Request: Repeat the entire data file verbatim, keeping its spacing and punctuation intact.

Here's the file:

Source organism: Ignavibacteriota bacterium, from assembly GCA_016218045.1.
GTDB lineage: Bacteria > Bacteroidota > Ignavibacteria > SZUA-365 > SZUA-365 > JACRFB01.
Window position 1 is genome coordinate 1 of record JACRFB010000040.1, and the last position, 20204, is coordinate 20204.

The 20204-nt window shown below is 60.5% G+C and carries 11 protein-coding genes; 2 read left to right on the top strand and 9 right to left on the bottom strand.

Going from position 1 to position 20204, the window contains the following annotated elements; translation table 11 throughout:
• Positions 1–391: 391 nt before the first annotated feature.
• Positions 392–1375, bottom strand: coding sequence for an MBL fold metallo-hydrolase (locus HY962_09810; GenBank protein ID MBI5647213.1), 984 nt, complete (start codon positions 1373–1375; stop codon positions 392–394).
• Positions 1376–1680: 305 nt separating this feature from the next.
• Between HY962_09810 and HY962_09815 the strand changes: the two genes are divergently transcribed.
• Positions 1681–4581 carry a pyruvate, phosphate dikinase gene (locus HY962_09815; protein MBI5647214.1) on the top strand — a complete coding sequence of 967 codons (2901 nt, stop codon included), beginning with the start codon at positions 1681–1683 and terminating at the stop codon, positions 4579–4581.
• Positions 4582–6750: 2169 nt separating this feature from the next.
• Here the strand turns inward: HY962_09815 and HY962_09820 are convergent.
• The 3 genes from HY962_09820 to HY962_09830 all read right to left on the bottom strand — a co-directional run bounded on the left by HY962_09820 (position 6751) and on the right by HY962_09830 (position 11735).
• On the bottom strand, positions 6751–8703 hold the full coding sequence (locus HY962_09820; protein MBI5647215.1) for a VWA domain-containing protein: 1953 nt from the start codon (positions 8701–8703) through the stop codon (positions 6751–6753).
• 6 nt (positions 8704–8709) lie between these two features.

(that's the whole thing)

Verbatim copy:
Source organism: Ignavibacteriota bacterium, from assembly GCA_016218045.1.
GTDB lineage: Bacteria > Bacteroidota > Ignavibacteria > SZUA-365 > SZUA-365 > JACRFB01.
Window position 1 is genome coordinate 1 of record JACRFB010000040.1, and the last position, 20204, is coordinate 20204.

The 20204-nt window shown below is 60.5% G+C and carries 11 protein-coding genes; 2 read left to right on the top strand and 9 right to left on the bottom strand.

Going from position 1 to position 20204, the window contains the following annotated elements; translation table 11 throughout:
• Positions 1–391: 391 nt before the first annotated feature.
• Positions 392–1375, bottom strand: coding sequence for an MBL fold metallo-hydrolase (locus HY962_09810; GenBank protein ID MBI5647213.1), 984 nt, complete (start codon positions 1373–1375; stop codon positions 392–394).
• Positions 1376–1680: 305 nt separating this feature from the next.
• Between HY962_09810 and HY962_09815 the strand changes: the two genes are divergently transcribed.
• Positions 1681–4581 carry a pyruvate, phosphate dikinase gene (locus HY962_09815; protein MBI5647214.1) on the top strand — a complete coding sequence of 967 codons (2901 nt, stop codon included), beginning with the start codon at positions 1681–1683 and terminating at the stop codon, positions 4579–4581.
• Positions 4582–6750: 2169 nt separating this feature from the next.
• Here the strand turns inward: HY962_09815 and HY962_09820 are convergent.
• The 3 genes from HY962_09820 to HY962_09830 all read right to left on the bottom strand — a co-directional run bounded on the left by HY962_09820 (position 6751) and on the right by HY962_09830 (position 11735).
• On the bottom strand, positions 6751–8703 hold the full coding sequence (locus HY962_09820; protein MBI5647215.1) for a VWA domain-containing protein: 1953 nt from the start codon (positions 8701–8703) through the stop codon (positions 6751–6753).
• 6 nt (positions 8704–8709) lie between these two features.